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24 Hours of Le Mans

Le Mans Press Conference: 2012 and further

© Planetlemans – Brecht Decancq

The Automobile Club de l’Ouest and the Fédération Internationale de l’Automobile used the annual press conference at Le Mans today to announce their plans for the FIA World Endurance Championship.

Five years ago the FIA and ACO started to work together to harmonise regulations. After Jean Todt, an avid endurance racing supporter, was elected as the new FIA President he realised that a great endurance championship was missing. Soon after he sat down with Jean-Claude Plassart and the result of those talks was more appeciation between the FIA and the ACO and the birth of the World Championship.

After three races in 2010 and seven races in 2011 as part of the 2011 Intercontinental Le Mans Cup, the partnership between between the ACO and the FIA sees the birth of the new World Championship. The initial contract between the ACO and the FIA will last for three years, with a new contract linking the parties for another ten years afterwards.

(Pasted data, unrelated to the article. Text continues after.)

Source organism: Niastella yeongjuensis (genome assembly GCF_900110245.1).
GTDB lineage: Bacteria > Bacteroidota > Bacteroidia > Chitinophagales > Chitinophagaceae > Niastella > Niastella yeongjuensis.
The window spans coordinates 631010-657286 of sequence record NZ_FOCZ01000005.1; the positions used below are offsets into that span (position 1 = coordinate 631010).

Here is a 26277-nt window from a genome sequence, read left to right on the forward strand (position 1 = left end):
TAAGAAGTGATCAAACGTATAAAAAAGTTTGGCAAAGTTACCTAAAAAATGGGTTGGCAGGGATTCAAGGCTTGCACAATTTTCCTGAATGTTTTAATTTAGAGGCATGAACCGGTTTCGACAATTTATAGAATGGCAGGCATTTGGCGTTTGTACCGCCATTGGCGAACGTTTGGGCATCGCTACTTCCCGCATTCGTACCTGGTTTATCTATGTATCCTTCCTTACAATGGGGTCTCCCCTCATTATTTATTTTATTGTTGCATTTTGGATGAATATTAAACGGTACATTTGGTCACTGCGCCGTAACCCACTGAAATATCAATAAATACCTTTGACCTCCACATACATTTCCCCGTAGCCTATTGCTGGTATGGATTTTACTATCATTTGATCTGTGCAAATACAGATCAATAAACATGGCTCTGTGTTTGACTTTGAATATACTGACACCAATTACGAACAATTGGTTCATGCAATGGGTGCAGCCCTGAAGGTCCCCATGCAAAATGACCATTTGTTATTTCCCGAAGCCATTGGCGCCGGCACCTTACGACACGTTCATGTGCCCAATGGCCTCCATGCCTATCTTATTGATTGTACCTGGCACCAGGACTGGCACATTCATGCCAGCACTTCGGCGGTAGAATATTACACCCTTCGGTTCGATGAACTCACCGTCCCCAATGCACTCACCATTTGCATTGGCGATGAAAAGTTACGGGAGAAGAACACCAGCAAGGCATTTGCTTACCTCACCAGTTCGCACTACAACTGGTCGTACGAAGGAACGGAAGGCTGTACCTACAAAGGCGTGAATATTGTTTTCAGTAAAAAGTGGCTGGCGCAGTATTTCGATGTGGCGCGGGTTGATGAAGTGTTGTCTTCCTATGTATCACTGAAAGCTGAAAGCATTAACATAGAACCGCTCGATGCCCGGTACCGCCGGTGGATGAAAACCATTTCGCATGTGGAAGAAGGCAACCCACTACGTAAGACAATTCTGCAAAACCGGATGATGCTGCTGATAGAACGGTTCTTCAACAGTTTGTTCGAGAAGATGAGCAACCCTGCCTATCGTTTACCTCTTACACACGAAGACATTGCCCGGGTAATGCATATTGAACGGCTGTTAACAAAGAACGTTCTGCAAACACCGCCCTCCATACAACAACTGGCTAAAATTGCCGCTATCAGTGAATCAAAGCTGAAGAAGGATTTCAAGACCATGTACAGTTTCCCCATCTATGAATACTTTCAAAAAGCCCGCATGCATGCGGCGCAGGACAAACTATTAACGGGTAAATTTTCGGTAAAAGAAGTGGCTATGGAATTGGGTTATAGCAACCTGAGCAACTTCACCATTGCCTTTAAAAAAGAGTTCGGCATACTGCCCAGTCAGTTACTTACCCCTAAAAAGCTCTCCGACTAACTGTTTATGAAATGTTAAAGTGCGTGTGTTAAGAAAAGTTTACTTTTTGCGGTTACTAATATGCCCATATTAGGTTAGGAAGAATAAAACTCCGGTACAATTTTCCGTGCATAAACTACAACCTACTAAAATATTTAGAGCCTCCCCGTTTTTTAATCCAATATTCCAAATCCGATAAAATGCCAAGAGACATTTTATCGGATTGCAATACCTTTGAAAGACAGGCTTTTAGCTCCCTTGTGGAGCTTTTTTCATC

Even though no calendar was announced yet the current calendar will be the base structure of the new series. The 24 Hours of Le Mans will be the backbone of the new series, although the event itself will remain the exclusive property of the ACO. Joining Le Mans on the calendar are two events in Europe, two events in Asia as well as two events in the Americas. Pierre Fillon, ACO vice-president added to this that the costs for the 2012 FIA World Endurance Championship will be like the 2011 Intercontinental Le Mans Cup.

Frédéric Henry-Biaubaud, the ILMC general manager said: “We are focussing on seven events in 2012. Two of them will be on the American continent, not necessarily two in the United States. In 2013 we’ll be looking at other continents. We are looking at South America, India and Russia, in no particular order. The calendar could be a bit larger, but not too large. One or two extra races would be good.”

All races will be at least six hours and the final calendar will be confirmed at the FIA World Motor Sport Council later this year.

In accordance with the regulations in place for the 24 Hours of Le Mans and the Intercontinental Le Mans Cup the new championship will be open for the LM P1, LM P2, LM GTE Pro and LM GTE Am categories, while the point scoring system will be equal to the other FIA World Championships.